I don't feel like anyone tells you about what happens to your marriage when kids come along. Most people's advice is often centered around tips for taking care of your new baby but neglects to address how to take care of your marriage. So when I realized that our marriage had taken a backseat after the birth of our daughter, it hit me like a ton of bricks. I panicked and asked myself really hard questions. "What does this mean?" "Are we still in love?" "Are we roommates or partners?" "How do other couples avoid this?" "How did this happen?" I dated Tyler for 5 years before we got married, and waited another 2.5 years before bringing a baby home. This wasn't supposed to happen to us. "How did this happen?"
Our complete focus shifted to Madison. For the past year, all of our time together was spent caring for her and playing with her. In the evenings after she'd gone to bed, we sat on opposite sides of the living room and watched TV. On the weekends, we'd take turns sleeping and run errands around town. The only trips outside of Memphis were to visit family. I can count the number of date nights on one hand since Madison was born. Plus, everyone knows your sex life changes drastically post-baby.
For a while, I blamed Tyler. Not only had the "big" things (trips and dates) come to an end, but I felt like the "little" things had, too. It was him that stopped hugging and kissing me when he comes home from work. It was him that never brought home flowers. It was him that stopped surprising me with my favorite Muddy's cupcake after I'd had a challenging day. It was him that sat in his leather chair instead of cuddling with me on the couch during TV time. It was all him. When things got tough--when our relationship changed--the first thing I did was look for things that he was doing wrong, and complain about them. I'm not proud of that. I remember calling one of my best friends following a particularly ugly fight, after which I'd ended up leaving the house for some air and alone time. As I sat in my car crying and blaming everything on Tyler, my friend asked me, "When was the last time you did something out of the ordinary for him? Can you remember the last time you initiated any sort of romance? When was the last time you did something he wanted to do, even if you didn't? Have you intentionally planned out a date or activity for you to enjoy together?"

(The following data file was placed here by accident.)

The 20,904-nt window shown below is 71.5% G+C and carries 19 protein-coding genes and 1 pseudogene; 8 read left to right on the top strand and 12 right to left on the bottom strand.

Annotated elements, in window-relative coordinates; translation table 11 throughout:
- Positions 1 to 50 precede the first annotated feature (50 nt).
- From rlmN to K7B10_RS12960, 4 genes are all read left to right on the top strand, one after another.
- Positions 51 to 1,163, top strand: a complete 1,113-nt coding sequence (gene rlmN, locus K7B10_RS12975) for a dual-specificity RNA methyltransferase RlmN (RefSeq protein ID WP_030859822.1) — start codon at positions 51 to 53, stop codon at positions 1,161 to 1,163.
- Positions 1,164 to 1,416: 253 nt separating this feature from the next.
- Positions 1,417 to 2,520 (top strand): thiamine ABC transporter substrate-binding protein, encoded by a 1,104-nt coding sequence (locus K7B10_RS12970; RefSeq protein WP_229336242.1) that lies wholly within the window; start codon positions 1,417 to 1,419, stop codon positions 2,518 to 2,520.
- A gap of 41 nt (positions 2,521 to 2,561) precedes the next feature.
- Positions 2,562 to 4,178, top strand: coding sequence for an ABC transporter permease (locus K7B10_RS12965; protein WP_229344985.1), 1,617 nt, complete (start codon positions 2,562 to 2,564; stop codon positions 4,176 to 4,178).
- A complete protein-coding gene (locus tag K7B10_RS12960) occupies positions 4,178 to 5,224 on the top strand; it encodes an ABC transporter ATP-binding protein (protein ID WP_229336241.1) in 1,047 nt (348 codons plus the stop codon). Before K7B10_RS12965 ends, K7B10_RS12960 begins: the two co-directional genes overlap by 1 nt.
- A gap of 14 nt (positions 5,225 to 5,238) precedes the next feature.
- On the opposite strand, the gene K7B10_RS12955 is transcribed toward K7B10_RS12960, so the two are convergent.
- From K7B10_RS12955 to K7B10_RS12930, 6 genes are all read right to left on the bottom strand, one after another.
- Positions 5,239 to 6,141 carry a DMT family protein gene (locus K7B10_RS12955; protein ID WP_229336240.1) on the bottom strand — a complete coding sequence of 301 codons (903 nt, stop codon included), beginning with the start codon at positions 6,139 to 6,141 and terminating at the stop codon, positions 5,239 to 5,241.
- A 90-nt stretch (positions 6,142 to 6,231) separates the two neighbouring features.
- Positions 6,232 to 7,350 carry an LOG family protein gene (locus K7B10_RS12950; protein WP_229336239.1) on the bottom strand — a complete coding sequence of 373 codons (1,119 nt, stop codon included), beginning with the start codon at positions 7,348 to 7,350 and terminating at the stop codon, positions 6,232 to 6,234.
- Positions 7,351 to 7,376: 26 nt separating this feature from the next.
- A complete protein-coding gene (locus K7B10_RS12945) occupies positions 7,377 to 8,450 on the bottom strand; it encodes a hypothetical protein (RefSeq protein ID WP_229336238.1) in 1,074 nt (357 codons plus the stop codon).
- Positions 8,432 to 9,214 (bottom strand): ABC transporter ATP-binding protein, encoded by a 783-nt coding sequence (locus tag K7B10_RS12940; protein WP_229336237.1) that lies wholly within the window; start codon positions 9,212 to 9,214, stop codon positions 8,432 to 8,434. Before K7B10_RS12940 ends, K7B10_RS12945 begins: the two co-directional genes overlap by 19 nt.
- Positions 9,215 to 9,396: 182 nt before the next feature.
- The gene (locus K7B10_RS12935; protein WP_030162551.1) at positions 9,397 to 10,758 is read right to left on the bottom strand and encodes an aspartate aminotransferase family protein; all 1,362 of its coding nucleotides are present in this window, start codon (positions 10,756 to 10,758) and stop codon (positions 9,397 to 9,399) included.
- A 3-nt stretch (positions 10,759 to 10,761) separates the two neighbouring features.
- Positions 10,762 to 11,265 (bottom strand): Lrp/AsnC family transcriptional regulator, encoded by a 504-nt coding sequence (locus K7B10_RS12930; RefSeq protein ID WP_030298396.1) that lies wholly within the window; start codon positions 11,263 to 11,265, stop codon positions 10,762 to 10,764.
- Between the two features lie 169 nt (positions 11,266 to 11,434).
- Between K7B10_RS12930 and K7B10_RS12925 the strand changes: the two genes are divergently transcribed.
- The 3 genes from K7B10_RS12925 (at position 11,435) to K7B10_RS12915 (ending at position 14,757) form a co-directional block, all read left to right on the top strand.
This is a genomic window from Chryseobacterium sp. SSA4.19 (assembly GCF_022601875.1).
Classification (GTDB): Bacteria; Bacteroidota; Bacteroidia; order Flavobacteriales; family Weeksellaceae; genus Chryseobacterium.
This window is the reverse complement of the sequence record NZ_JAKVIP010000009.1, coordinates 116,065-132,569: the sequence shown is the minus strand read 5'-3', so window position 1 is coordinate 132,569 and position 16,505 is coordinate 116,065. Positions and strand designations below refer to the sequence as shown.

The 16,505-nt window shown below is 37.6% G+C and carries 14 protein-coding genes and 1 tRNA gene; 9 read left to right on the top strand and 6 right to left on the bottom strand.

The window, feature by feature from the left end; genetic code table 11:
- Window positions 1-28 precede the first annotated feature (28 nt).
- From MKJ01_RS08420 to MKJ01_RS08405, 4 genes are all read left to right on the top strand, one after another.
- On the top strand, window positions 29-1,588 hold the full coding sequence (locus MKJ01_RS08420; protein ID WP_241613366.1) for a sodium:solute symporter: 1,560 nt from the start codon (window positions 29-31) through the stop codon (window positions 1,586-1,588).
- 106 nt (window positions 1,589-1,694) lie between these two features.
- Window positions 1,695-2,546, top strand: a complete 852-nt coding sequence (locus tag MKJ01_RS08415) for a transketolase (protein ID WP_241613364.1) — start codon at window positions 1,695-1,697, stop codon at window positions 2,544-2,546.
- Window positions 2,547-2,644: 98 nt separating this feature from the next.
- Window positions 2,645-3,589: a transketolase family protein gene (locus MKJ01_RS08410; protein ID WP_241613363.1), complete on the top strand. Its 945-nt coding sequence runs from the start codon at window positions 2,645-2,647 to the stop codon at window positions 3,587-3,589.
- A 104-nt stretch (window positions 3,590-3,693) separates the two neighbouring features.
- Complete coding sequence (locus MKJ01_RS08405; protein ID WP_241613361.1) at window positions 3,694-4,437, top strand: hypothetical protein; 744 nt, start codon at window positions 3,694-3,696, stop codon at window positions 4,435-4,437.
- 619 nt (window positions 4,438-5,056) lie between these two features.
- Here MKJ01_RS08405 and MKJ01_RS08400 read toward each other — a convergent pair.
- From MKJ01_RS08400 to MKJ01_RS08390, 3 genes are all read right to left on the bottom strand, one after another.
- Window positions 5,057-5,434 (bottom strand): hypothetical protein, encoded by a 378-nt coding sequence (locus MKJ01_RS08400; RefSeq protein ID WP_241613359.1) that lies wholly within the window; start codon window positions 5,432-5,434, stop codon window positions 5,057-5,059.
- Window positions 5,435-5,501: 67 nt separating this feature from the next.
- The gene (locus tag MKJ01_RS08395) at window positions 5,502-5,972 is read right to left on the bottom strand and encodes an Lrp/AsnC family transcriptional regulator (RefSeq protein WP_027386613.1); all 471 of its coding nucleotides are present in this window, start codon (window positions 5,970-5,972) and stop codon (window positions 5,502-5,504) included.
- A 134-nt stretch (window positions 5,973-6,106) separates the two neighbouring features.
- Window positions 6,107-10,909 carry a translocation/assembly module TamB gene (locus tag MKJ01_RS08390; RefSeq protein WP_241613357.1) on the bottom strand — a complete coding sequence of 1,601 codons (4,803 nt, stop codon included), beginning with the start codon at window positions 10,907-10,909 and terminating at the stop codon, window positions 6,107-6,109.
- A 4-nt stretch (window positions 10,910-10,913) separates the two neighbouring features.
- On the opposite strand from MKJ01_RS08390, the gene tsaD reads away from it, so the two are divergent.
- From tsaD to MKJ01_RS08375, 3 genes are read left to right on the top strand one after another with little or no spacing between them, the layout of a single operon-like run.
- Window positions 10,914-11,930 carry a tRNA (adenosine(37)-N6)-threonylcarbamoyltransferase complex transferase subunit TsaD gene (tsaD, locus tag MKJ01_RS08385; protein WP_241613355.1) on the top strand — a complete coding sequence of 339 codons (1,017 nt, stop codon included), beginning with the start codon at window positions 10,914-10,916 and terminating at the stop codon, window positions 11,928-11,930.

I didn't have any answers. I began to cry more, but this time out of shame. Why was I so quick to place all the blame on him? Why was it always his turn to do something sweet for me? I realized that I had absolutely no room to complain about the downfalls of our relationship when I wasn't doing my part to improve it.
I thought about the things I was frustrated about: It was him that stopped hugging and kissing me when he comes home from work. It was me that stopped meeting him at the door. It was him that never brought home flowers. It was me that always told him to come straight home and help with the baby. It was him that stopped surprising me with my favorite Muddy's cupcake after I'd had a challenging day. It was me that also neglected surprising him with little things. It was him that sat in his leather chair instead of cuddling with me on the couch during TV time. It was me that didn't invite him to come sit with me.
The truth is, children or not, marriage is hard work. It requires both parties to make the relationship a priority, maintain clear lines of communication, and be intentional about making your spouse feel loved and appreciated. It's a never-ending circle: when your spouse makes you feel loved, loving them back comes naturally.
And when you do have children, it's inevitable... Your relationship changes. It gets even harder. Your focus is split. There aren't enough hours in the day. Sometimes you're just so tired. It becomes near impossible to get away for weekend trips or even date nights, especially if you're in our boat with no family nearby.
The little things become the big things.
Show love to your husband and do your part to strengthen your marriage by doing these "little" things:
- Stay lip-locked for a full 5-10 seconds each morning instead of your usual peck.
- Offer him a relaxing back massage before bed.
- Write a thoughtful note to slip into his briefcase or pants pocket.
- Email him while he's at work just to say how much you love him.
- Make him feel extra appreciated by thanking him for doing chores that often go unnoticed, such as taking out the trash.
- Take the kids on a walk after dinner so he has time alone to wind down.
- Get up with the kids on Saturday and let him sleep in.
- Have dinner ready and greet him with a kiss (see #1) upon his arrival home from work.
- Surprise him by stocking the fridge with his favorite beer.
- Include your kids in making him a card-- just because.